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Information processing apparatus and method and non-transitory computer readable medium

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20140152668 patent thumbnailZoom

Information processing apparatus and method and non-transitory computer readable medium


An information processing apparatus includes the following elements. A first receiver receives a first QFD chart having axes, items formed in a hierarchical structure being appended to each axis. A second receiver receives a second QFD chart different from the first QFD chart. An integrating unit integrates the first and second QFD charts into a third QFD chart. Concerning axes of the first and second QFD charts having the same axis name, if part of an item name in a highest hierarchical level of items on the axis of the first QFD chart coincides with that of the second QFD chart and if remaining parts do not coincide with each other, the integrating unit sets the consistent parts as an item name in a highest level of the third QFD chart and sets the inconsistent parts as item names in a second highest level of the third QFD chart.
Related Terms: Computer Readable Charts Hierarchical

Browse recent Fuji Xerox Co., Ltd. patents - Tokyo, JP
USPTO Applicaton #: #20140152668 - Class: 345440 (USPTO) -


Inventors: Tomoyuki Ito, Michiaki Yasuno, Satoru Inakage, Hiroshi Umemoto

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The Patent Description & Claims data below is from USPTO Patent Application 20140152668, Information processing apparatus and method and non-transitory computer readable medium.

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CROSS-REFERENCE TO RELATED APPLICATIONS

This application is based on and claims priority under 35 USC 119 from Japanese Patent Application No. 2012-266808 filed Dec. 5, 2012.

BACKGROUND Technical Field

The present invention relates to an information processing apparatus and method, and a non-transitory computer readable medium.

SUMMARY

According to an aspect of the invention, there is provided an information processing apparatus including the following elements. A first receiver receives a first quality function deployment chart (QFD) having at least three axes, items which are formed in a hierarchical structure being appended to each of the axes, an axis name being appended to each of the axes, and an item name being appended to each of the items. A second receiver receives a second QFD, which is different from the first QFD. An integrating unit integrates the first QFD and the second QFD into a third QFD. Concerning an axis of the first QFD and an axis of the second QFD having the same axis name, if part of an item name positioned in a highest hierarchical level of items associated with the axis of the first QFD coincides with part of an item name positioned in a highest hierarchical level of items associated with the axis of the second QFD and if a remaining part of the item name of the first QFD does not coincide with a remaining part of the item name of the second QFD, the integrating unit sets the consistent parts to be an item name in a highest hierarchical level of items on an associated axis of the third QFD and sets the inconsistent parts to be item names in a second highest hierarchical level of items on the associated axis of the third QFD.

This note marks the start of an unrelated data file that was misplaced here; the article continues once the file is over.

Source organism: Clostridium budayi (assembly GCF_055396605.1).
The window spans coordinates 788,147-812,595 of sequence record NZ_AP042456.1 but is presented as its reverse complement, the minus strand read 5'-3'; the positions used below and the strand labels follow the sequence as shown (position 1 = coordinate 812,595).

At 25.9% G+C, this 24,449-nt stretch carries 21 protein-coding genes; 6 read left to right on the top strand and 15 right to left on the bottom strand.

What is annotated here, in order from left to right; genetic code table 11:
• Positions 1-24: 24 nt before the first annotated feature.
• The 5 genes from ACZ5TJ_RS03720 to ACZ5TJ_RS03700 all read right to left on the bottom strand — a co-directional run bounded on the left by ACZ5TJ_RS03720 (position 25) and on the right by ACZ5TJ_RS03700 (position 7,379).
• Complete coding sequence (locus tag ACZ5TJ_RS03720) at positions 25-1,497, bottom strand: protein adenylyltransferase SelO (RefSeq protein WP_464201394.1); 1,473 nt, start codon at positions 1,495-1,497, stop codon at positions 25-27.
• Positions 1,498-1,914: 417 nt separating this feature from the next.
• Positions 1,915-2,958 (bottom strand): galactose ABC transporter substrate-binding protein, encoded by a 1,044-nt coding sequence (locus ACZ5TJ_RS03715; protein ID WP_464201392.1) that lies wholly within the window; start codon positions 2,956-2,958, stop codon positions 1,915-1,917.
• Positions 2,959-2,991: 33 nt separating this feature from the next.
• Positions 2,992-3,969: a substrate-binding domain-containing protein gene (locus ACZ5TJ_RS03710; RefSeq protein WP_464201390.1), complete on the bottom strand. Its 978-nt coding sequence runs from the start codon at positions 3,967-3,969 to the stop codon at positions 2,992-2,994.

BRIEF DESCRIPTION OF THE DRAWINGS

Exemplary embodiments of the present invention will be described in detail based on the following figures, wherein:

FIG. 1 is a block diagram illustrating conceptual modules forming an information processing apparatus according to a first exemplary embodiment;

FIG. 2 illustrates a system configuration for implementing the first exemplary embodiment;

FIG. 3 is a flowchart illustrating an example of processing according to the first exemplary embodiment;

FIG. 4 is a flowchart illustrating an example of processing according to the first exemplary embodiment;

FIG. 5 illustrates an example of a Quality Function Deployment (QFD) chart A to be processed according to the first exemplary embodiment;

FIG. 6 illustrates an example of a QFD chart B to be processed according to the first exemplary embodiment;

FIG. 7 illustrates an example of a processing result (integrated QFD chart) according to the first exemplary embodiment;

FIGS. 8A, 8B, and 8C illustrate an example of processing according to the first exemplary embodiment;

FIG. 9 is a block diagram illustrating conceptual modules forming an information processing apparatus according to a second exemplary embodiment;

FIG. 10 is a flowchart illustrating an example of processing according to the second exemplary embodiment;

FIG. 11 illustrates an example of the data structure of an axis item table;

FIG. 12 illustrates an example of processing for displaying and selecting axis names;

FIG. 13 illustrates an example of processing for displaying and selecting axis items;

FIG. 14 illustrates a display example of a selected axis name and selected items;

FIG. 15 illustrates a display example of a parts/members QFD chart;

FIG. 16 illustrates a display example of a system QFD chart;

FIG. 17 is a flowchart illustrating another example of processing according to the second exemplary embodiment; and

FIG. 18 illustrates an example of the hardware configuration of a computer implementing an exemplary embodiment of the present invention.

DETAILED DESCRIPTION

Prior to a description of exemplary embodiments of the present invention, a technology which serves as a base of the exemplary embodiments will first be discussed. This discussion will be given for the purpose of easy understanding of the exemplary embodiments.

As the structure of a technology or a product becomes complicated, the number of cause-and-effect relationships between factors forming the technology or the product becomes increasing, and also, the cause-and-effect relationships are interacted with each other. It is thus difficult to understand the associations between factors. This may bring about the following problems.